About FocusFeatures.com

Hi, I'm here to help. I'm keeping my eye on the blogs and message boards. I would love to hear what you think about the site and try to address any problems you may be having.

More About FocusFeatures.com »

To leave a message for administrator, login or register below.

Login | Register


Member Profile | FocusFeatures.com

Summer Indie Counter-Programming

Posted June 18, 2010 to photo album "Summer Indie Counter-Programming"

In anticipation of the release of Lisa Cholodenko’s The Kids Are All Right, Nick Dawson looks back at summer indie hits from years past.

Slide 1: Introduction
Slide 2: Kids
Slide 3: The Usual Suspects
Slide 4: Ulee's Gold
Slide 5: The Full Monty
Slide 6: The Blair Witch Project
Slide 7: Ghost World
Slide 8: Whale Rider
Slide 9: 28 Days Later
Slide 10: Swimming Pool
Slide 11: American Splendor
Slide 12: Napoleon Dynamite
Slide 13: Fahrenheit 9/11
Slide 14: Broken Flowers
Slide 15: Little Miss Sunshine
Slide 16: (500) Days of Summer
Slide 7: Ghost World

Slide 7: Ghost World

Release Date: July 20, 2001
Domestic Gross: $6,217,849 
Programmed Against: Jurassic Park 3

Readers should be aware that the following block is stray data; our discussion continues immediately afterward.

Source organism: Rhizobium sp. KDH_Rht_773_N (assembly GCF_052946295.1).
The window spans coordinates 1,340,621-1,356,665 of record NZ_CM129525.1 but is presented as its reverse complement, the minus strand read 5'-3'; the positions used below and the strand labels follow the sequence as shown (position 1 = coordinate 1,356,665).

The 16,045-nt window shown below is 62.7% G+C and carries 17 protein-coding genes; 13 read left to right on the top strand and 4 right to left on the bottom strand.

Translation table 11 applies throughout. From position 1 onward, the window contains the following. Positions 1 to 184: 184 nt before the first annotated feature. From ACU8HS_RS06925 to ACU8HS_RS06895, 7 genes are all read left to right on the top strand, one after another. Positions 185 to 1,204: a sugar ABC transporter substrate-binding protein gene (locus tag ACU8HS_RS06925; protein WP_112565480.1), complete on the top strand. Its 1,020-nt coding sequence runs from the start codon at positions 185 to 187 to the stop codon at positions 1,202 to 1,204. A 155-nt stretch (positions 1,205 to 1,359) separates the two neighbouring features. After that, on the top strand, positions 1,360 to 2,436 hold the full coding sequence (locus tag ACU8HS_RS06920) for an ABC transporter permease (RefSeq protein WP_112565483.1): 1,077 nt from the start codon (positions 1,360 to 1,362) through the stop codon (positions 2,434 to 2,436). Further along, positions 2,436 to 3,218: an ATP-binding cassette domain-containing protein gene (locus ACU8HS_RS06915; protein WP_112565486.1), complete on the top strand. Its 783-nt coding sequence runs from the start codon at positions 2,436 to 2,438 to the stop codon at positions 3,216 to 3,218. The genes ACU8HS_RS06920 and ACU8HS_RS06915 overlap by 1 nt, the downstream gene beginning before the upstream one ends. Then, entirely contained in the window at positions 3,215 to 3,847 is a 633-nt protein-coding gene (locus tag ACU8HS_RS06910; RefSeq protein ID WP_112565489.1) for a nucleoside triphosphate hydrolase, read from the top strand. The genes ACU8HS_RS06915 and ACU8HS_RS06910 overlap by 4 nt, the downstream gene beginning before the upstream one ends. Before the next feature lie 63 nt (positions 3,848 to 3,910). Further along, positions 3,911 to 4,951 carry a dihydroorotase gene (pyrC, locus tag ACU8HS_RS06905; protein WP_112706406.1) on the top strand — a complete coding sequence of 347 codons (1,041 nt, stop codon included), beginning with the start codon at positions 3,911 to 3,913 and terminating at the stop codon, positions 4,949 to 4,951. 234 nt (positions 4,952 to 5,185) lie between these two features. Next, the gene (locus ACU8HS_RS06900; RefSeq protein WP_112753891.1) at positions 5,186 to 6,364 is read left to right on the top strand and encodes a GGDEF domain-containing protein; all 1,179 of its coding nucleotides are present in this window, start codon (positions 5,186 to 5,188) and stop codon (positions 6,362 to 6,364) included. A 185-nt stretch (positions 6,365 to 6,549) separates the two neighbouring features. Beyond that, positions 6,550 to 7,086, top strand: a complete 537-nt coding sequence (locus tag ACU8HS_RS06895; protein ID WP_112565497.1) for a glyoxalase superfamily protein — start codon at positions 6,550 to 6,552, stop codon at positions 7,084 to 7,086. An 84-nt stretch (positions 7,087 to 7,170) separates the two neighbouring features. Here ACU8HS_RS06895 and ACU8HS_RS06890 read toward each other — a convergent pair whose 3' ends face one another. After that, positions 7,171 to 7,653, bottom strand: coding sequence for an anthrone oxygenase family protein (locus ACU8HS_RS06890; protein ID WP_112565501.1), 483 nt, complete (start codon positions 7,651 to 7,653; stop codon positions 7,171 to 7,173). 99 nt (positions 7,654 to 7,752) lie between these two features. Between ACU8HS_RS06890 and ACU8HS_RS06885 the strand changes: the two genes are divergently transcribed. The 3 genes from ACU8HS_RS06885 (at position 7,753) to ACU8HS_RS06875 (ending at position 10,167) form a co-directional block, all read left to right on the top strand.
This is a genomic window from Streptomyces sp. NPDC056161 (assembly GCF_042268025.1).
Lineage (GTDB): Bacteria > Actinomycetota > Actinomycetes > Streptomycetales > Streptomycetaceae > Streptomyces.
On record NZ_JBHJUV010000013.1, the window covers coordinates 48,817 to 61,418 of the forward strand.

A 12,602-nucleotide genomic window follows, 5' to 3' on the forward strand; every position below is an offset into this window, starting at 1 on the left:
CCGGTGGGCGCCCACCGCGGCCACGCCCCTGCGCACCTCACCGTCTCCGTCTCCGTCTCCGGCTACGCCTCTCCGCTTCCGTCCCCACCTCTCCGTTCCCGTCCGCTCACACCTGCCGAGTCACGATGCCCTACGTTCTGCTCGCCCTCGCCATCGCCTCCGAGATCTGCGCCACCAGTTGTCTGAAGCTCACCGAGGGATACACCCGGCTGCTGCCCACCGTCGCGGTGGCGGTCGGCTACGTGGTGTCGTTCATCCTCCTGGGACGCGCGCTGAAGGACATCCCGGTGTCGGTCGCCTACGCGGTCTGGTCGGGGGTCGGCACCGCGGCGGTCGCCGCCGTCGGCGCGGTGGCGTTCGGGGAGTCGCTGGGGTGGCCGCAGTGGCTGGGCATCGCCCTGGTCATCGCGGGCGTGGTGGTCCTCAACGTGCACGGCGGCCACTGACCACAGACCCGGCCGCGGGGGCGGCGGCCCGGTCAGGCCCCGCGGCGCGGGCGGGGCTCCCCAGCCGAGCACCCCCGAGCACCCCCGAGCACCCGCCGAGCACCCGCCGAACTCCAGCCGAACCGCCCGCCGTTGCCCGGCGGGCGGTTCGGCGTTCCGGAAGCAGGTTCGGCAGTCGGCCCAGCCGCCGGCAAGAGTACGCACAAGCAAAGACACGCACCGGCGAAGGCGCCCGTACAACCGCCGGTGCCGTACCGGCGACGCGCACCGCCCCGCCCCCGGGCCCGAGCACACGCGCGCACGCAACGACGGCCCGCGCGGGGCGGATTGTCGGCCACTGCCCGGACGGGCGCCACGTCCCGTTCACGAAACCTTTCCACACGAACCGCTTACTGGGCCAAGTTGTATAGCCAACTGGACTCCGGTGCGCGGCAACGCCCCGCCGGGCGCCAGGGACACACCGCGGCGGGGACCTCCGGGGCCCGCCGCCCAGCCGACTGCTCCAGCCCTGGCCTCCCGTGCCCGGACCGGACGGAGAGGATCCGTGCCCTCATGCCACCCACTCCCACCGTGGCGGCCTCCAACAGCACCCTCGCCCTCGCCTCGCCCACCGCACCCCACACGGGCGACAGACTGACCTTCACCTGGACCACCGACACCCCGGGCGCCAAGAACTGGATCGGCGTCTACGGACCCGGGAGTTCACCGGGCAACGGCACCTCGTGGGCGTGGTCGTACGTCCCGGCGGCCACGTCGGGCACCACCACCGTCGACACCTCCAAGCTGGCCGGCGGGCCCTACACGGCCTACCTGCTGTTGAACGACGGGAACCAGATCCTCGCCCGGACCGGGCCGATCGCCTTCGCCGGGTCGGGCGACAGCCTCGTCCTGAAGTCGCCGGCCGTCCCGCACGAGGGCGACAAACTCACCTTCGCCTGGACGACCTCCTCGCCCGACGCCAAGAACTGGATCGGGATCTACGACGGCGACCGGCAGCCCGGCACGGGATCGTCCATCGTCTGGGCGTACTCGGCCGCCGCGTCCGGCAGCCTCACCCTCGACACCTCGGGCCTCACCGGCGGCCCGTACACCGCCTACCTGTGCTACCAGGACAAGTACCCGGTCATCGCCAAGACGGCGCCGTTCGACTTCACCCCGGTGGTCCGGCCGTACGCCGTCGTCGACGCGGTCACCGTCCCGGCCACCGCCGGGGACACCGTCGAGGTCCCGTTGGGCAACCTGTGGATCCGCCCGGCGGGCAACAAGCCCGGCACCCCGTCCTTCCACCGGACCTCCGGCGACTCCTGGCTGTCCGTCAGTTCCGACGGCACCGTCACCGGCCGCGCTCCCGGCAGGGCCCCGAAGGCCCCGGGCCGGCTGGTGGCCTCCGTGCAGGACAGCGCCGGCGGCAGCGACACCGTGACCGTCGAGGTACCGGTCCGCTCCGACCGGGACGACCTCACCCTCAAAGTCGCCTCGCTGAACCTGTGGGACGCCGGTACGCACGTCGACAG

In summer 2001, Steven Spielberg’s Jurassic Park 3, with its legacy of huge dinosaurs and big thrills, opened the same week as Ghost World. In some ways, the two films represented two very different comic book sensibilities. While Jurassic Park was never a graphic novel, its fantasy world and jaw-dropping action could easily have sprung from one. Conversely, Ghost World, directed by Terry Zwigoff (who previously helmed the underground comix documentary Crumb ) was actually adapted by the author from his own graphic novel of the same name. But rather than superheroes or dinosaurs, Ghost World followed the antics of two bored teenagers: Enid (Thora Birch) and her best friend Rebecca (played by Scarlett Johansson, then most famous for playing a supporting role in The Horse Whisperer.) While some summer films are about heroes winning against adversity, Ghost World, as Entertainment Weekly’s Owen Gleiberman pointed out, is “a buoyant, funny, and disarmingly humane comedy of beautiful losers in revolt.” The film went on garner an Oscar nomination for Best AdaptedScreenplay, as well as do booming business at the box office.